Today we’re reading Acts 6.
A couple of things are important to keep in mind as we read these chapters describing the first church in Jerusalem. First, remember that all of the disciples except for Judas were from Galilee, the northern part of Israel. Second, most of Jesus disciples before his crucifixion were Galileans, too. Third, Jesus death, burial, resurrection, and the coming of the Holy Spirit in power in Acts 2 happened in Jerusalem. Jesus had told the disciples to stay there in Jerusalem until the Spirit’s power descended on them (see Acts 1:4).
After the Spirit came on the disciples in power, people began to trust Christ in large numbers (see Acts 2:41, 47; 4:4). Many of those who trusted Christ lived in Jerusalem and the early church met in their homes (see Acts 2:42). But many of them also lived outside of Jerusalem but they wanted to stay and experience what God was doing in the church. So there are some new believers in the Jerusalem church who lived in Jerusalem and made their living in Jerusalem but many others (more?) who did not live in Jerusalem and, therefore, had no income for as long as they remained in Jerusalem.
These facts explain the need for so much sharing of homes, food, and money in the early church in Jerusalem. It wasn’t that the church was communistic or socialistic by nature; it was that many believers had no means of support while they stayed in Jerusalem, but they wanted to stay there and experience what God was doing. So, their brothers and sisters who had financial means generously shared with those who did not.
Here in Acts 6, then, we see that there were problems–gaps, even–in how people were being cared for in the early church. According to verse 1, there was some discrimination–intentional or not–regarding how people with needs were supported and cared for. In verse 2 the Twelve disciples gathered to discuss how to address this problem. It was a true dilemma because the needs of the people were legitimate and important; however, enough needed to happen logistically that some or all of the apostles could have had their time consumed by making sure all the needs were met.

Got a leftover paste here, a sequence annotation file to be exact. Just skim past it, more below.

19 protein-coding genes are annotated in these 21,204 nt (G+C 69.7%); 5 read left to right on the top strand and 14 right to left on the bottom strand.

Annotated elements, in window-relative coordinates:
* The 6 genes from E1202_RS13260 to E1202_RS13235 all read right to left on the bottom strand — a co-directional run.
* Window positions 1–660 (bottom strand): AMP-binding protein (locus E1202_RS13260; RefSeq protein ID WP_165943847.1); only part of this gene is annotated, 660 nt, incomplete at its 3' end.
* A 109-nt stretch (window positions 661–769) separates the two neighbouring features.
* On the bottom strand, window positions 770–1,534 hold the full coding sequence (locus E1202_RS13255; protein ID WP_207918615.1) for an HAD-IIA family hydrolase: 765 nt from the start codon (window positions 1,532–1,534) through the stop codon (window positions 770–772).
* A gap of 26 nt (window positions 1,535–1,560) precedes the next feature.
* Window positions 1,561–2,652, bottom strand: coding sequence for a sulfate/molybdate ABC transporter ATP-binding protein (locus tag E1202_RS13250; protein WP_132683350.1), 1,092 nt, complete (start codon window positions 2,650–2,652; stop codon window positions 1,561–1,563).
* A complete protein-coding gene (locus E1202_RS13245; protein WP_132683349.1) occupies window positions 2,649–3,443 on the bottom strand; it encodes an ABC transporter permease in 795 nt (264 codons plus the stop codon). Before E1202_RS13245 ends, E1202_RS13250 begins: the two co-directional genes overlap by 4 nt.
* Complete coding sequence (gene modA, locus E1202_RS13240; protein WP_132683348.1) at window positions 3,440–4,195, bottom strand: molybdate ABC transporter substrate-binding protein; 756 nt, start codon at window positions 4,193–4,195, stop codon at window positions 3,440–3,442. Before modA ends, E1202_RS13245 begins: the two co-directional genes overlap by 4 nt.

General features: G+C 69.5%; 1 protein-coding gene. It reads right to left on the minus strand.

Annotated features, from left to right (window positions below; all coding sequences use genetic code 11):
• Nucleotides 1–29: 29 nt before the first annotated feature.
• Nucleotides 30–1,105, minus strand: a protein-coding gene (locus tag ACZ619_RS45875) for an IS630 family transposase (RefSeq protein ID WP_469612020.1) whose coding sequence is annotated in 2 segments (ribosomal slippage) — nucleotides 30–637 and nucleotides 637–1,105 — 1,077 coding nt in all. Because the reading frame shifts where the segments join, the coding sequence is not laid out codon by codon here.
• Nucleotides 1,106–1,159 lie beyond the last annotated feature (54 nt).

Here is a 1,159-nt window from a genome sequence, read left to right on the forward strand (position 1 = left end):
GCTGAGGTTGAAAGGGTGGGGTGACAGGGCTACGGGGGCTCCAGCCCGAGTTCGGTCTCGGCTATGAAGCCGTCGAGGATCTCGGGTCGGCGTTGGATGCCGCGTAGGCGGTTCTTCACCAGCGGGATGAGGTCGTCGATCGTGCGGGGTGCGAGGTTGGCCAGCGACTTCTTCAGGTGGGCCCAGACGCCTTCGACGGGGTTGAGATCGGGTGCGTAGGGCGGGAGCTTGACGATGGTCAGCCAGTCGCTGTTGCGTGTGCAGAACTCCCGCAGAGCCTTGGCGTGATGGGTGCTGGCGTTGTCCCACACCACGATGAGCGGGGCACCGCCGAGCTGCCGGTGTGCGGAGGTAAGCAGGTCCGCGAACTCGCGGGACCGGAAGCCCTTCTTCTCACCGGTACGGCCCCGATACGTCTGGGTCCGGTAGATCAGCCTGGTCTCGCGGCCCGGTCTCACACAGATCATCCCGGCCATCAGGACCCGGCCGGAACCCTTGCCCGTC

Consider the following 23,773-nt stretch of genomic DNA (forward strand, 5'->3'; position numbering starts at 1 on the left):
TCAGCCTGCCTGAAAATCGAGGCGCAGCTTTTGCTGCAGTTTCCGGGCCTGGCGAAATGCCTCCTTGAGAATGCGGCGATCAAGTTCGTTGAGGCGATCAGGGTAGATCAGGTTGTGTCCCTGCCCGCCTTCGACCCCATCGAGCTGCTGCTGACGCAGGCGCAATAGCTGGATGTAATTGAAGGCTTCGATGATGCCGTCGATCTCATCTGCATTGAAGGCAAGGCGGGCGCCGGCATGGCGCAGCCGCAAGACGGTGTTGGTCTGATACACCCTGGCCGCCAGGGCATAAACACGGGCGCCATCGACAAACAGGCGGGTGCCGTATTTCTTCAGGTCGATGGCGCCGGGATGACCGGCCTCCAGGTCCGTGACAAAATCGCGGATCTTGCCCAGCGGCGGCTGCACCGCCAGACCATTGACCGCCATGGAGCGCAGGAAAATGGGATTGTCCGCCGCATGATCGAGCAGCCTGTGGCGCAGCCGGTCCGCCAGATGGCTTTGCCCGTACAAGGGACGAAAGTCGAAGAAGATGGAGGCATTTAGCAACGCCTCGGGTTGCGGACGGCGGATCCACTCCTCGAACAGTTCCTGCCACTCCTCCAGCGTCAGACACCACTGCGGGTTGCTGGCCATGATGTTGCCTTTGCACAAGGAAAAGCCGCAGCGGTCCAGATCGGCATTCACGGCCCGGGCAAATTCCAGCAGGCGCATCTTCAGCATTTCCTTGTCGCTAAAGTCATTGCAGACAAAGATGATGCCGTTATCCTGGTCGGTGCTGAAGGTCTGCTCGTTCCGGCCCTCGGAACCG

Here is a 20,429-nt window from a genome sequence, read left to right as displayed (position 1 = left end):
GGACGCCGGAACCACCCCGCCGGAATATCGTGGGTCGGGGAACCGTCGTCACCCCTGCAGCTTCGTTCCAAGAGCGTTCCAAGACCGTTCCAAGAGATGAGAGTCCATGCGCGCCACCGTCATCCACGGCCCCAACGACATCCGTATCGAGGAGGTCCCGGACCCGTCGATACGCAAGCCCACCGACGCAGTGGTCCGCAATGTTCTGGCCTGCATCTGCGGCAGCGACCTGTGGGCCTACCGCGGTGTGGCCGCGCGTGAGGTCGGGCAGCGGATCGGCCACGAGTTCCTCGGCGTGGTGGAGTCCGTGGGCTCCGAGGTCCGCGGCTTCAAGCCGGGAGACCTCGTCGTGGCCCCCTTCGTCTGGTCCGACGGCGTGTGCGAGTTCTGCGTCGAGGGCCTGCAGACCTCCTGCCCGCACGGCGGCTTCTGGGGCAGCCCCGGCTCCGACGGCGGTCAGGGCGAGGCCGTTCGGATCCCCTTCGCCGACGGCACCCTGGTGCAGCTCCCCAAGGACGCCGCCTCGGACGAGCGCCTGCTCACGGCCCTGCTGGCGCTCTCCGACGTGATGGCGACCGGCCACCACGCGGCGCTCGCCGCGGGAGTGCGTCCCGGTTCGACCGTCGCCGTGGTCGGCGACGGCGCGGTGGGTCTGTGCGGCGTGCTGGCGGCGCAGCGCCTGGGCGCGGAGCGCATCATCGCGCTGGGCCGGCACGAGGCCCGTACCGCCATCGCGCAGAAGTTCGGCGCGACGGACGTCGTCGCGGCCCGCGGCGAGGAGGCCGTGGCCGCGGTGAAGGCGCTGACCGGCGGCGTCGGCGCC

The answer the Twelve came up with was to distribute responsibility to other people (vv. 3-4). This was to allow the Twelve to give their full attention to “prayer and the ministry of the word” (v. 4). Although the task given to these men did not require any particular spiritual gifting or skill, the disciples felt it was important to give the task to godly men (v. 3). Although this passage does not directly say it, many people (me included) think that this paragraph is how the office of deacon began in the church.
The men who were chosen for this ministry were “known to be full of the Spirit and wisdom” (v. 3). Yet they did not consider this task to be beneath them. In keeping with their reputations for godliness, these men had servants hearts and took on willingly the responsibility they were chosen for.
When you are asked to serve somewhere in the church, do you see it as a chance to serve the Lord or as a burden to bear? It is true that some people can be overburdened if they take on too many ministries, but it is also true that many people are unwilling to serve when asked. It is a blessing to serve the Lord and, as believers, we should be honored to serve him by serving his church when we are given the opportunity.